An accounting career is mainly a numbers game.
Excellent and accurate accounting is imperative to the success and longevity of a successful company. The main goal of an accountant’s work consists of tracking the business’s—or individual’s—finances to ensure continual profitability. An accounting career is mainly a numbers game, consisting of analysis of financial information to determine or maintain a record of assets, liabilities, profit and loss, tax liability, or other financial activities within an organization. These financial statements are often necessary for businesses, individuals and sometimes investors to make a decision and keep a pulse on the financial health of business or person.
What is Accounting?
The American Accounting Association (AAA) defines accounting as “the process of identifying, measuring and communicating economic information to permit informed judgments and decisions by users of the information.”
The American Institute of Certified Public Accountants (AICPA) defines accounting as “a service activity. Its function is to provide quantitative information, primarily financial in nature, about economic entities that are intended to be useful in making economic decisions, in making reasoned choices among alternative courses of action.”
Why is Accounting a Great Career?
The U.S. Bureau of Labor Statistics (BLS) reports that employment of accountants and auditors is projected to grow 11 percent through 2024, which is faster than the average for all occupations. The cite globalization, a growing overall economy, and an increasingly complex tax and regulatory environment are the main factors that are expected to lead to strong demand for accountants and auditors.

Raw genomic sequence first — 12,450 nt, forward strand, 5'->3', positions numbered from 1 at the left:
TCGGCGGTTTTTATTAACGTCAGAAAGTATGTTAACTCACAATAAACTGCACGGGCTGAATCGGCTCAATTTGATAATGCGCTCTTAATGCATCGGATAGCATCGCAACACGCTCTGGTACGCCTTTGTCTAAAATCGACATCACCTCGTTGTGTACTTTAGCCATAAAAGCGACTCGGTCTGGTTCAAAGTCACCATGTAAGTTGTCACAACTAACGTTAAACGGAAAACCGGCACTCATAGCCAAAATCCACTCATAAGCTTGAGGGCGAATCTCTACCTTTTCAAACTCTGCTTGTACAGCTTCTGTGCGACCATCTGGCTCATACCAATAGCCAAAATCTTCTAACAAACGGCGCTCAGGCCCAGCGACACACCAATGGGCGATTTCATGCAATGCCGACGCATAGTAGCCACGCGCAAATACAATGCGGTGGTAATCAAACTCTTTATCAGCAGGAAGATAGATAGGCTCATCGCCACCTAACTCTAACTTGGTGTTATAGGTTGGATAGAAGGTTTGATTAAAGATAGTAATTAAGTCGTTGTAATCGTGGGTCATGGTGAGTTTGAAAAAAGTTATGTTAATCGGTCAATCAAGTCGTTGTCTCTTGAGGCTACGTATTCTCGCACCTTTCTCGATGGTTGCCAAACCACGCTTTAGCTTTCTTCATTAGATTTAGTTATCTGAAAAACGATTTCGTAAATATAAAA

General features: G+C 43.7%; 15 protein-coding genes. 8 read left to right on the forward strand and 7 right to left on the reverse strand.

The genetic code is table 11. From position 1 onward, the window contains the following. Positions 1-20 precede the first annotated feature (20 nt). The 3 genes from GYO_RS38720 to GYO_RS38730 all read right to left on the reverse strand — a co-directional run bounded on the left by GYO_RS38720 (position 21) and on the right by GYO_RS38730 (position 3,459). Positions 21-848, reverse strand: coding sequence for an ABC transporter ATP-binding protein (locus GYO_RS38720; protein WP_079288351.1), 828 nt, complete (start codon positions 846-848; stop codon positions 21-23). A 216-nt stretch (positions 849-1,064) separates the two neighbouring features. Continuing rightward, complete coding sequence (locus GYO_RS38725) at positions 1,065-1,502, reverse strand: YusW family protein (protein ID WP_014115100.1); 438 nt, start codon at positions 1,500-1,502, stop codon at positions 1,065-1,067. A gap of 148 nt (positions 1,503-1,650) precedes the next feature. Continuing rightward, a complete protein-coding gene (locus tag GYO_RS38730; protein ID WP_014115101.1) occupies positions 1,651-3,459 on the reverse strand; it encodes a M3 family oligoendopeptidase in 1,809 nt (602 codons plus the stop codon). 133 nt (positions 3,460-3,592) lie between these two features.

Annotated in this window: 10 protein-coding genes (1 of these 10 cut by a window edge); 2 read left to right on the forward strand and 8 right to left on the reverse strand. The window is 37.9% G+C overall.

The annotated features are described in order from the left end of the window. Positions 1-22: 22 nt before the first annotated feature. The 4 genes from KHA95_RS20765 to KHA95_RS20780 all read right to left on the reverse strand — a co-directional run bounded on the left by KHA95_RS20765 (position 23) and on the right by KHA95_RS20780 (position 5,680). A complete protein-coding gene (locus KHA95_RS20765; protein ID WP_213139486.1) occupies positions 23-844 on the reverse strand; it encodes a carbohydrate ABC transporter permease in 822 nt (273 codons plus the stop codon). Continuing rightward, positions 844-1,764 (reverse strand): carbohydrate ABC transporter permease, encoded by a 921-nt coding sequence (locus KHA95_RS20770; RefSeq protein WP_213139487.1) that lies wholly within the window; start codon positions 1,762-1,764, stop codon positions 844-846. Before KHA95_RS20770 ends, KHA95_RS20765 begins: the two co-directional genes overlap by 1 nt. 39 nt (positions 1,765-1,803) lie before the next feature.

As long as people are concerned with making money the need for a competent accountant will be in demand. An accounting career provides a great deal of benefits consisting of the following:
- Job security
- A respectable salary
- Vast industry options
- Global job locations
- Unlimited growth opportunities
Another benefit to an accounting career is a magnitude of industries and locations seeking qualified accountants. The BLS says the interconnectedness of the world through technology and that continued globalization of business may lead to increased demand for accounting expertise and services related to international trade and international mergers and acquisitions.
Who Should Pursue an Accounting Career?
- Are you analytical?
- Are you an excellent communicator?
- Do you enjoy learning about current finance law, regulations, financial instruments and compliance?
- Do you have a knack for reporting and an attention to detail?
- Are you enthusiastic and passionate about numbers?
If you said yes, then an accounting career might just be your calling.
An efficient and competent accountant will provide company’s financial information in a way that everyone can understand. Many high-level executives do not comprehend the financial side of the business and rely a great deal on the communication skills of their accountants. Accountants are educated, licensed, analytical and good with numbers. Accountants will work 40-45 hours a week at a computer, and mostly autonomously.
There are varying levels of accountants and the qualification for certifications are different: